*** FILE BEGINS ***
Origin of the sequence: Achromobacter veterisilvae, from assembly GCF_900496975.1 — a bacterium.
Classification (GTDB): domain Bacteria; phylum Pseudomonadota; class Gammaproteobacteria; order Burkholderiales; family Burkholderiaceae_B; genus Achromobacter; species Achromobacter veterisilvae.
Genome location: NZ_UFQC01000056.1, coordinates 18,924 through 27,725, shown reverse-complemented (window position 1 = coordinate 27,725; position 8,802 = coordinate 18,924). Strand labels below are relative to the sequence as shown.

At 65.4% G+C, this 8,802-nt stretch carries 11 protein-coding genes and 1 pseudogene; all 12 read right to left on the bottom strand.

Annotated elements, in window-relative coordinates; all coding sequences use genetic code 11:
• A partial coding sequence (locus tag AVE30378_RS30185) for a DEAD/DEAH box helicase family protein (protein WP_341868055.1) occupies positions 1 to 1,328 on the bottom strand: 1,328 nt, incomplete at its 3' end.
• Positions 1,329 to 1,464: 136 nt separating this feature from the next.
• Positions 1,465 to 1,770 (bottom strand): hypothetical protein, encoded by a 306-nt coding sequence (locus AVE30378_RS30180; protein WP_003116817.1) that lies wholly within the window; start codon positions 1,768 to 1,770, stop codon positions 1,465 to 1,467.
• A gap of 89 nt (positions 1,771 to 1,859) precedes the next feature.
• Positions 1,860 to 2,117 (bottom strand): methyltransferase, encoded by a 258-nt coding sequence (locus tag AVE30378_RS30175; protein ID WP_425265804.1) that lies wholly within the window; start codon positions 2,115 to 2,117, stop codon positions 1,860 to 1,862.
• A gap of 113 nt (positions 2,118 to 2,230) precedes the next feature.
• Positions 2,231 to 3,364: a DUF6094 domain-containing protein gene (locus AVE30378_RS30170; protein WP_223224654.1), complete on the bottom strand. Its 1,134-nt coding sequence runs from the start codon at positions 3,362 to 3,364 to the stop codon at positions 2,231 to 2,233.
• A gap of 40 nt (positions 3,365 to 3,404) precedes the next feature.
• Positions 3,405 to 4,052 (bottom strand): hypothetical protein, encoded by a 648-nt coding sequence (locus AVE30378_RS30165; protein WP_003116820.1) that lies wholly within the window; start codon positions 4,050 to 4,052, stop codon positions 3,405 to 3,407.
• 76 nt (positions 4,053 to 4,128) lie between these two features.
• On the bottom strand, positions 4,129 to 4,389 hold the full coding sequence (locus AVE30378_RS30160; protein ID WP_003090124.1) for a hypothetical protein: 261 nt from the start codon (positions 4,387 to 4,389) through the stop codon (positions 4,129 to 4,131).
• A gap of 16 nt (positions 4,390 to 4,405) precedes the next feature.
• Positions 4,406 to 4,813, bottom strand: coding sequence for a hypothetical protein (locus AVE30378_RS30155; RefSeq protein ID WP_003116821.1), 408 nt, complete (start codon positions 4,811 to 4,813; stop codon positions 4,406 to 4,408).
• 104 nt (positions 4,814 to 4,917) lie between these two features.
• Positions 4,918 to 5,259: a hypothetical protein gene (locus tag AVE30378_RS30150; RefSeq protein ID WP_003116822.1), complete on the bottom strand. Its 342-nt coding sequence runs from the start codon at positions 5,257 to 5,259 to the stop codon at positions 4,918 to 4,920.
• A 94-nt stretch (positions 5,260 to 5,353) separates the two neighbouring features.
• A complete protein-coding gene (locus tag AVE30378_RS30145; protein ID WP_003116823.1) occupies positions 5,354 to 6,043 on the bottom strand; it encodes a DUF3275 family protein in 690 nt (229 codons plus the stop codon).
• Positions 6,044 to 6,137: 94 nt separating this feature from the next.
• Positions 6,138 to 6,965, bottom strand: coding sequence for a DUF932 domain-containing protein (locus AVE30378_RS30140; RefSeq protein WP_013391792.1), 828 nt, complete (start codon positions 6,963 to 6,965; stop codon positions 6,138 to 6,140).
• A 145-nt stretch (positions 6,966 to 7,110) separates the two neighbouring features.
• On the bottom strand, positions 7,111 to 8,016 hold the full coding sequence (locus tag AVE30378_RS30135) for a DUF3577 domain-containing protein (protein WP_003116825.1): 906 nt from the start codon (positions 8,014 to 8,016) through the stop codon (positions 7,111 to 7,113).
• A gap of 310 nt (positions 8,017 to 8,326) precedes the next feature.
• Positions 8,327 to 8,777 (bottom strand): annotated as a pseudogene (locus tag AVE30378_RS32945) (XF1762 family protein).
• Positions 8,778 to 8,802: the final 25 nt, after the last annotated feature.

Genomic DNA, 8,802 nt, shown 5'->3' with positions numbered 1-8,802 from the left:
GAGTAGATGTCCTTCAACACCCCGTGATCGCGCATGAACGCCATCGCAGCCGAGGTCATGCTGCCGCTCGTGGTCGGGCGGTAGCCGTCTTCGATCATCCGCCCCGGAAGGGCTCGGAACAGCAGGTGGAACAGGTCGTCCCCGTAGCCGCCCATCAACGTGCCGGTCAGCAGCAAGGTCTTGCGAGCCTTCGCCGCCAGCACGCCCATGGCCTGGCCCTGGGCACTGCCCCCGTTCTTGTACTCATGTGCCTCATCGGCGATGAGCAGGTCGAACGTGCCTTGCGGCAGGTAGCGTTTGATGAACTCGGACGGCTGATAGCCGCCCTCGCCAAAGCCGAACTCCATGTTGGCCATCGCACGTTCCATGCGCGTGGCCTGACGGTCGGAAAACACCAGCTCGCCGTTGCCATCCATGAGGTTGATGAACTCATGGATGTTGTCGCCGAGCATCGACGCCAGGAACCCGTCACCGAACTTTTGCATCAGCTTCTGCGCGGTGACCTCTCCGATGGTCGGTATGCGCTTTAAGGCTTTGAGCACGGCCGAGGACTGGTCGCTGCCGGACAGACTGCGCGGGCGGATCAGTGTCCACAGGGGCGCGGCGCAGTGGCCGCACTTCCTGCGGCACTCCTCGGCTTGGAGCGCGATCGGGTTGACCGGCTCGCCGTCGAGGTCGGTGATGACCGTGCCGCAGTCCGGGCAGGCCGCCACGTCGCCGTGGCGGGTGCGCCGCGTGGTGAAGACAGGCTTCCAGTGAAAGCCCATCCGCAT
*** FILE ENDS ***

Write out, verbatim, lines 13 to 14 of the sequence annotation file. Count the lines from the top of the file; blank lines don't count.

• A gap of 40 nt (positions 3,365 to 3,404) precedes the next feature.
• Positions 3,405 to 4,052 (bottom strand): hypothetical protein, encoded by a 648-nt coding sequence (locus AVE30378_RS30165; protein WP_003116820.1) that lies wholly within the window; start codon positions 4,050 to 4,052, stop codon positions 3,405 to 3,407.